We have already developed on-chain shutter, a mechanism to protect individual smart contracts from ordering attacks on L1, but it has the drawback of breaking composability. We are further working on implementing shutter directly inside roll-ups. Here we will describe a design to integrate the shutter system as part of Ethereum-like beacon chains. This has the benefit of being completely abstracted away from the user, and conserving composability.

As in every shutter system, the protocol needs a set of keypers. The keyper set is selected among chain validators by similar procedures selecting committees or block producers, except they would be selected much less frequently (e.g. once a day). Keypers use the beacon chain to generate a shared eon key. The eon public key will be made available to users to encrypt their transactions.

Block producers collect encrypted as well as plaintext transactions for a block. They include in their blocks the plaintext transactions to be executed, while encrypted transactions are scheduled for a future block height.

After a block is produced, the keypers should generate the decryption key allowing to decrypt the transactions scheduled for that block. The following block must include the decryption key to be considered valid. The post state of the block is computed by executing first the encrypted transactions scheduled for that block, before executing the plaintext transactions included in that block.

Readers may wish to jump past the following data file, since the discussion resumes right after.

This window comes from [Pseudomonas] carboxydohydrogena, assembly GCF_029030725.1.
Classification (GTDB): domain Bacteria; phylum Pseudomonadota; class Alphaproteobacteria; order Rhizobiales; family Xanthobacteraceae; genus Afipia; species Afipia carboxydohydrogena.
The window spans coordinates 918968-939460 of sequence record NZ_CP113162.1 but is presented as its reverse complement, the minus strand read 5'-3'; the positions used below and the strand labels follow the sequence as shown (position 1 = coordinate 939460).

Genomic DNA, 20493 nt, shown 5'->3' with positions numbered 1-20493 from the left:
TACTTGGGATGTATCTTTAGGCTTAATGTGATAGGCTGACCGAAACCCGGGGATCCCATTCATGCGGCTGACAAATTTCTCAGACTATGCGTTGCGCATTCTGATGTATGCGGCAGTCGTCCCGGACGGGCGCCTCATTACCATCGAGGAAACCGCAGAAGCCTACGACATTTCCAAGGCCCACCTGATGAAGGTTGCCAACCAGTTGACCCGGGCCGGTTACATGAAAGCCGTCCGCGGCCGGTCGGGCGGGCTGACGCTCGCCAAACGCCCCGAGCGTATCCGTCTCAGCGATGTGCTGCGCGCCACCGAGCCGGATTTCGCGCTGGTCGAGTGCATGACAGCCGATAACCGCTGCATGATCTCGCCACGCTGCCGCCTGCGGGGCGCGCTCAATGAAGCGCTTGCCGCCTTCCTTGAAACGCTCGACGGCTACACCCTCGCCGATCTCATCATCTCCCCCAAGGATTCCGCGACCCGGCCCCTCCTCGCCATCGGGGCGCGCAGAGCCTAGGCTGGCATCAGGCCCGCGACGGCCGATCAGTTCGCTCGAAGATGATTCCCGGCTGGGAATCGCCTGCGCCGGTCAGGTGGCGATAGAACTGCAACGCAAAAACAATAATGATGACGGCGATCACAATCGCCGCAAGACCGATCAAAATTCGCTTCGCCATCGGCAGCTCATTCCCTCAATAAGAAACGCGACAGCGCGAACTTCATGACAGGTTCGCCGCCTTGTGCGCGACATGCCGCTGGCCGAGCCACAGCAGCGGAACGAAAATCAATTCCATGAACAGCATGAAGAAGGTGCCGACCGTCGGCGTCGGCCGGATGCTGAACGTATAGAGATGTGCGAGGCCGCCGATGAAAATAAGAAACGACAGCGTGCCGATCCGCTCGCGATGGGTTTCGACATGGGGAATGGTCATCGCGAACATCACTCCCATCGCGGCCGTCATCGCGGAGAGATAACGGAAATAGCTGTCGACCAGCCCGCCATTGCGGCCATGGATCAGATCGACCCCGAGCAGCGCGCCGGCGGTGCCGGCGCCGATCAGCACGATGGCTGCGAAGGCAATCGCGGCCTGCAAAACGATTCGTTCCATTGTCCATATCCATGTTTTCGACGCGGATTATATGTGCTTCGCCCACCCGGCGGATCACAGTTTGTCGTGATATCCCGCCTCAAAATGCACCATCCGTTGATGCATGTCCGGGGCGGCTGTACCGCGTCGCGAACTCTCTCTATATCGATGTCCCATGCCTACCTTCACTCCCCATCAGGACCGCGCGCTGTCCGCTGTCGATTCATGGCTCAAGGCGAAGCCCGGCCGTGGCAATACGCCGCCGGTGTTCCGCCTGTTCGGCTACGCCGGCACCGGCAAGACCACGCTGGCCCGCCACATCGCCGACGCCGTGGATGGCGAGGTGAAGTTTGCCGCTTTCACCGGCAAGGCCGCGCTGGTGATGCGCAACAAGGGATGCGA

The execution order and context (block number, timestamp, etc …) is determined by the order of inclusion of ciphertext transactions and the context of the previous block. The context of execution being determined before the decryption of the transaction, it is impossible to use information about the transaction data to extract MEV. It also prevents side-channel information that could be used to optimistically front-run a transaction.

Group 1

Ciphertext transaction fees

Block producers need to somehow ensure that encrypted transactions are worth including in a block, i.e. that they can pay for a transacion fee, without knowing the transaction data. If the fee would be paid at time of execution, the block producer would not be guaranteed to be paid, since the account could be depleted in between inclusion and execution.

Therefore, encrypted transactions justify their inclusion by providing a signed envelope paying the fees at the moment of its inclusion in the chain. The envelope includes the fields: gas consumption, gas price, and a signature on these fields, allowing to recover the fee payer address. The fee will be paid on inclusion of the ciphertext transaction to the block producer, i.e. not at the time of execution. The gas consumption of the ciphertext transaction counts towards the gas limit of the block it was included in.